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How do you come up with your designs? Are you the primary designer? Do you  have a background in design? 

All of the kit designs are mine except for three by artist Dani Ives. The felted landscapes are my favorites and come the easiest to me. I love looking at beautiful natural landscapes and figuring out how to capture them with wool. I think I am just naturally an artist and designer but I don’t have a formal background in it. I am always full of ideas. I got to design some felted wearables, bags and home décor items for a friend’s business a few years ago and really enjoyed it. Sometimes I wish I could have multiple businesses so that I could design other kinds of things! For now I have chosen to stay focused on Felted Sky. It still takes all of my working hours to keep it going and evolving.

The embroidery hoops are the perfect way to make and display your designs.  When and why did you move to those? 

We moved from rectangular landscapes to putting our flat kits into hoops in 2019. I wanted to do that because including frames in kits or as add-ons brings extra challenges. People have different taste in frames and they can add a lot of expense plus are heavy to ship. I also felt like hoops might help flat needle felting appeal and make sense to people who already do embroidery and/or cross stitch. It’s already an accepted way to frame fiber art and of course hoops are readily available and easy to pack in a kit.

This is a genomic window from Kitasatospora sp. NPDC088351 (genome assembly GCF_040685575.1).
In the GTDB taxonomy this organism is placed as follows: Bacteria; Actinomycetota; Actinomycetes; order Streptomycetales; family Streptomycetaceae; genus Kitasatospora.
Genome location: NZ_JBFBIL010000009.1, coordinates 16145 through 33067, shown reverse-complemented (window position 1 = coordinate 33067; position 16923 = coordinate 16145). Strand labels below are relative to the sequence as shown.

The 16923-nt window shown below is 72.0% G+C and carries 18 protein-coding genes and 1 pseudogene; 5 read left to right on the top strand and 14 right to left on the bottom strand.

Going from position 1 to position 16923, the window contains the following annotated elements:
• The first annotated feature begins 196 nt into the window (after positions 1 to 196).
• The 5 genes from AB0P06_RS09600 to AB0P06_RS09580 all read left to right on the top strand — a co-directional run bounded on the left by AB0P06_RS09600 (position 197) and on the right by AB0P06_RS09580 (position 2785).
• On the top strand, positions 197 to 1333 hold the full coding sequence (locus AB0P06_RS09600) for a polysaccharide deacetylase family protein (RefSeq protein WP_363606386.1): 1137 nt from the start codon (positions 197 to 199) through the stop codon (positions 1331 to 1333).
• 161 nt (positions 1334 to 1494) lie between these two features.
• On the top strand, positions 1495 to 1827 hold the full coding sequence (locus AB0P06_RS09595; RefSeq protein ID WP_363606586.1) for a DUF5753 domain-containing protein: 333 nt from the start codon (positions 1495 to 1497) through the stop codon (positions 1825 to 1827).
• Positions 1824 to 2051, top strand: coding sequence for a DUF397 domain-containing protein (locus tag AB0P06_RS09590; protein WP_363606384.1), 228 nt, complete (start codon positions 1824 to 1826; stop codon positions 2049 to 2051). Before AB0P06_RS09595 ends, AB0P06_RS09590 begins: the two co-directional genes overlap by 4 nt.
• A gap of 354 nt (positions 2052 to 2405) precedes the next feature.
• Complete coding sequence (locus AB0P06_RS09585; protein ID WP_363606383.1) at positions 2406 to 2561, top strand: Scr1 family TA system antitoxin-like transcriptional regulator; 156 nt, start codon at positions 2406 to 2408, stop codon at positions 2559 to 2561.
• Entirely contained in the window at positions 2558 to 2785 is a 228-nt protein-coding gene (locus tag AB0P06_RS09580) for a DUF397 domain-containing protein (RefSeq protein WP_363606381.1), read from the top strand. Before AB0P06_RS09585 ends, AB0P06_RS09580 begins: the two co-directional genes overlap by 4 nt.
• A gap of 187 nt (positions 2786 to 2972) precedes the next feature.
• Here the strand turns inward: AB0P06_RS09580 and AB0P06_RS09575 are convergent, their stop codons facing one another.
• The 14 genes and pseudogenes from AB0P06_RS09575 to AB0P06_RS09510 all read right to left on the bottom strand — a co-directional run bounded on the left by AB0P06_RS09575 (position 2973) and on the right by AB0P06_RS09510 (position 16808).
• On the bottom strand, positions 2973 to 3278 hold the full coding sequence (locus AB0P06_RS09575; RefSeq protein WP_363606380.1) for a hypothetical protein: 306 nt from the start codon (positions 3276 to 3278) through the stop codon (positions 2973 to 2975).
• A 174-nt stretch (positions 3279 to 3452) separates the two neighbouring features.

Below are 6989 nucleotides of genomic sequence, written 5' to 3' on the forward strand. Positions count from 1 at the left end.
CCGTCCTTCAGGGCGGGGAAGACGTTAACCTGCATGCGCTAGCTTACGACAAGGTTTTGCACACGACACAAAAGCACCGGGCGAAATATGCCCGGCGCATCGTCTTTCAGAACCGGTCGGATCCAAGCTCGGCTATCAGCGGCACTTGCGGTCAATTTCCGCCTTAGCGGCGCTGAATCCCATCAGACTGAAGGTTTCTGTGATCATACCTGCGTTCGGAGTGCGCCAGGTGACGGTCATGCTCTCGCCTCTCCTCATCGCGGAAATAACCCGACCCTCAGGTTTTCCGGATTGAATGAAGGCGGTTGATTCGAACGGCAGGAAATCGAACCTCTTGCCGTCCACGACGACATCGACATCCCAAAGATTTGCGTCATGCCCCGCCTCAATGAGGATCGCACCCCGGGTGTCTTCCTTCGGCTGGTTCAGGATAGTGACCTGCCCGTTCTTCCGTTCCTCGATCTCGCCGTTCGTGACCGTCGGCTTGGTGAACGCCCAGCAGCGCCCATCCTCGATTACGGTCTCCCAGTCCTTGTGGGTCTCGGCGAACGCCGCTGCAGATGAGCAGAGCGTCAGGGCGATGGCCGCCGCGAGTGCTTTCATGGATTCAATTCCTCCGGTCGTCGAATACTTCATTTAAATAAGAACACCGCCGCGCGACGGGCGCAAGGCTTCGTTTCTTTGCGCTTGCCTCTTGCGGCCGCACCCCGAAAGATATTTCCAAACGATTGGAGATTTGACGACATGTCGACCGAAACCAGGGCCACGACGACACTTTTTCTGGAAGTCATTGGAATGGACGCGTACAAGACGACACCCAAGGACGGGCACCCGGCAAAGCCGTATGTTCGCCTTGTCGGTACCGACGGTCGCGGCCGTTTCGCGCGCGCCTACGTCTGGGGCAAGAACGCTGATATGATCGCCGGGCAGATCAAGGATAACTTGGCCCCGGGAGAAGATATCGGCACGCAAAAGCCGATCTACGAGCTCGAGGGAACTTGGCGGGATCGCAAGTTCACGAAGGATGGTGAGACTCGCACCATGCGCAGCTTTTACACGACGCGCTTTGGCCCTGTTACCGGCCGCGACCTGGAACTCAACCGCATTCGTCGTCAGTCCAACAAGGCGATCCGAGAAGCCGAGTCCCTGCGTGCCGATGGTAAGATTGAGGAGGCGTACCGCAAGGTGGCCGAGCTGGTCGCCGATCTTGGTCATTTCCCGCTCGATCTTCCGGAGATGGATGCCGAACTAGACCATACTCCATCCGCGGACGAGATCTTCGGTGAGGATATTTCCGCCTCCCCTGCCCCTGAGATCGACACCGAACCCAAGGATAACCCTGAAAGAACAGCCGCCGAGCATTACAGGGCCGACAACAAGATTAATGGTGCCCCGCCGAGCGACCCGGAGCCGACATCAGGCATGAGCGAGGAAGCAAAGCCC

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Tell us about your sculptures. When did you begin creating those kits? I imagine  people having collections of these. Do you find that there are groups of people  that make many sculptures? What are some ways that you have seen them  displayed?

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I had both sculptures and flat landscapes from the very beginning. Sculptural needle felting caught on before flat, so a lot of people want to start with sculpting. I have noticed that there are some customers who come back and buy more kits and end up with collections. That is always fun to see! For the sculptures, I started with Holiday decorations like pumpkins, snowmen and ornaments. Animals are not my forte and there are already so many other needle felters who do animals really well that I wanted to branch out and make kits that no one else was doing. Of course now there are other people selling kits for pumpkins and gnomes and landscapes but I always like to be thinking of new things like my pillows or Rose Wreath.  I’m guessing that people put out the Holiday sculptures around their home or office with other seasonal decorations. The succulents can go on a windowsill or desk.